Recently, I been reading about business strategies and the word “leverage,” came up. Typically in business, the word “leverage” refers to the amount of debt a company has in its mix of debt and equity, but I began to explore what it means on a personal individual basis, as well.
The synonyms for the word “leverage” are influence, power, authority, weight, sway, control, say, ascendancy, dominance, advantage, pressure, edge, standing, prestige, and rank.
When you consider these descriptors, it’s easier to put the weight of the word into actionable terms for both the person and the business or organization.
Whether you’re trying to bring value to the marketplace, your community or circle of influence, it’s much easier to do if you have “leverage.”
Your leverage is the people you know. It’s the contracts you hold, the successful work that you’ve performed or the product that’s done well in the marketplace. So many times, we fail to capitalize on past successes. I’m guilty of that myself. We do the work and the project or product is a great success. We happily we clap our hands or give ourselves a well-deserved pat on the back, and then we put our heads down to conquer then next giant.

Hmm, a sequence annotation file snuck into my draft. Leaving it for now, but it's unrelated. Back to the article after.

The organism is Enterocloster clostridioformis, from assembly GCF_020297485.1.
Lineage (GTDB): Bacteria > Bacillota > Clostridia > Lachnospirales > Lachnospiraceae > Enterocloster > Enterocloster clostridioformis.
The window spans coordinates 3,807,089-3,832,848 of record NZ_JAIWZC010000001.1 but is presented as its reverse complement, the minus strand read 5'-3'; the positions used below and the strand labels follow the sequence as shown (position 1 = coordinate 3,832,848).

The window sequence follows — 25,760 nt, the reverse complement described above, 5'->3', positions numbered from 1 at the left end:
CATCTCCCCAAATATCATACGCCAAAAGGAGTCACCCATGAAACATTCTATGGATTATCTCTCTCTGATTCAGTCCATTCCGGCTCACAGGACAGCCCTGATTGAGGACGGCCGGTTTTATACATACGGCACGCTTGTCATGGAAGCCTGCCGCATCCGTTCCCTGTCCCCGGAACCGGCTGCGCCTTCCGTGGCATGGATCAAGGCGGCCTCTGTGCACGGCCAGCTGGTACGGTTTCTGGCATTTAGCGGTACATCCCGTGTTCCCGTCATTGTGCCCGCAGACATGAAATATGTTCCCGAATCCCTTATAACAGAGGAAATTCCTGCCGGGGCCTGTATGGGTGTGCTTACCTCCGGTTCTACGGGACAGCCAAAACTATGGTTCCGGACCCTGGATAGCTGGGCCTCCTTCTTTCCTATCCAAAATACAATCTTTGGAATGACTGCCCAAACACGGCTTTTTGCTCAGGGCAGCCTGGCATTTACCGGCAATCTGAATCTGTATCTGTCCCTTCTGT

I propose that it would be much easier to use that success to open doors to the next project, instead of taking on a totally new task.
When we unabashedly use our connections and our past successes as a beacon to say “see look what great thing happened, join in and let’s do great things together,” then we find fellows in the work, kindred spirits who can help push our goals further down the path.
I realized how many times I had failed to leverage my successes as I looked back on the past year of accomplishments. I was extremely proud of all that I had accomplished, but I was so busy moving on to the next thing on the list, that I didn’t stop long enough to draw a connecting arrow from one accomplishment to the other.
By failing to do so, I created work for myself and I missed opportunities to grow the business more organically.
So moving forward, I’ve committed to being more mindful about leveraging every accomplishment and every success as much as possible. In other words, I’m going to squeeze every bit of juice out of the lemon, so that I don’t have to keep planting lemon trees.